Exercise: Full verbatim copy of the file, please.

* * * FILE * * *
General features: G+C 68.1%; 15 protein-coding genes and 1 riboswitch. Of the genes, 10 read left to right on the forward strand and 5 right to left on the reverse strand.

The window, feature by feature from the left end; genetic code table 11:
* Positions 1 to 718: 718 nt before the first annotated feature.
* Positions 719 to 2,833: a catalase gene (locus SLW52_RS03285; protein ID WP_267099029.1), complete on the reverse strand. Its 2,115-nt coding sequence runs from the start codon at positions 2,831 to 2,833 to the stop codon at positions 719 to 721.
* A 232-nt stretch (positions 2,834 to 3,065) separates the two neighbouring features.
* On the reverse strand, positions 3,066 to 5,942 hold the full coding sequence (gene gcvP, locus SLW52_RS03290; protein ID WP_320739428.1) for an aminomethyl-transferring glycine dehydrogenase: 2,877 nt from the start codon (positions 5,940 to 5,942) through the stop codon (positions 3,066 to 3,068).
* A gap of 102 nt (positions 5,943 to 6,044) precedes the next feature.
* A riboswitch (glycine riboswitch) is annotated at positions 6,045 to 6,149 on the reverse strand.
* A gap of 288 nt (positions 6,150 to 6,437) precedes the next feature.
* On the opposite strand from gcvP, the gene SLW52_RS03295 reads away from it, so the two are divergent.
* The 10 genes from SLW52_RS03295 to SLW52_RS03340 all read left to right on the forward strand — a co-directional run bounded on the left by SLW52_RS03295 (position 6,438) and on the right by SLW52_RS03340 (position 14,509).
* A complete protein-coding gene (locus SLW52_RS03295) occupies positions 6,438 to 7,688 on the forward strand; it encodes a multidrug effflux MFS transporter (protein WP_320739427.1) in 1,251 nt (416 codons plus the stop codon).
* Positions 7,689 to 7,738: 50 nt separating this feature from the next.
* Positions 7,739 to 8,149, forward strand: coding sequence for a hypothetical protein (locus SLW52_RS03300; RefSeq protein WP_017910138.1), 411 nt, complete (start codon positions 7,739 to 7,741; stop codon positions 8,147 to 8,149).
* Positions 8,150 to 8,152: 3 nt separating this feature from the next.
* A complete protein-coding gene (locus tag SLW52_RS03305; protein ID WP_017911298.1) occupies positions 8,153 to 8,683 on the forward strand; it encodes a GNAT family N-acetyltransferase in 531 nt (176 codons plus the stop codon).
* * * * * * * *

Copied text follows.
General features: G+C 68.1%; 15 protein-coding genes and 1 riboswitch. Of the genes, 10 read left to right on the forward strand and 5 right to left on the reverse strand.

The window, feature by feature from the left end; genetic code table 11:
* Positions 1 to 718: 718 nt before the first annotated feature.
* Positions 719 to 2,833: a catalase gene (locus SLW52_RS03285; protein ID WP_267099029.1), complete on the reverse strand. Its 2,115-nt coding sequence runs from the start codon at positions 2,831 to 2,833 to the stop codon at positions 719 to 721.
* A 232-nt stretch (positions 2,834 to 3,065) separates the two neighbouring features.
* On the reverse strand, positions 3,066 to 5,942 hold the full coding sequence (gene gcvP, locus SLW52_RS03290; protein ID WP_320739428.1) for an aminomethyl-transferring glycine dehydrogenase: 2,877 nt from the start codon (positions 5,940 to 5,942) through the stop codon (positions 3,066 to 3,068).
* A gap of 102 nt (positions 5,943 to 6,044) precedes the next feature.
* A riboswitch (glycine riboswitch) is annotated at positions 6,045 to 6,149 on the reverse strand.
* A gap of 288 nt (positions 6,150 to 6,437) precedes the next feature.
* On the opposite strand from gcvP, the gene SLW52_RS03295 reads away from it, so the two are divergent.
* The 10 genes from SLW52_RS03295 to SLW52_RS03340 all read left to right on the forward strand — a co-directional run bounded on the left by SLW52_RS03295 (position 6,438) and on the right by SLW52_RS03340 (position 14,509).
* A complete protein-coding gene (locus SLW52_RS03295) occupies positions 6,438 to 7,688 on the forward strand; it encodes a multidrug effflux MFS transporter (protein WP_320739427.1) in 1,251 nt (416 codons plus the stop codon).
* Positions 7,689 to 7,738: 50 nt separating this feature from the next.
* Positions 7,739 to 8,149, forward strand: coding sequence for a hypothetical protein (locus SLW52_RS03300; RefSeq protein WP_017910138.1), 411 nt, complete (start codon positions 7,739 to 7,741; stop codon positions 8,147 to 8,149).
* Positions 8,150 to 8,152: 3 nt separating this feature from the next.
* A complete protein-coding gene (locus tag SLW52_RS03305; protein ID WP_017911298.1) occupies positions 8,153 to 8,683 on the forward strand; it encodes a GNAT family N-acetyltransferase in 531 nt (176 codons plus the stop codon).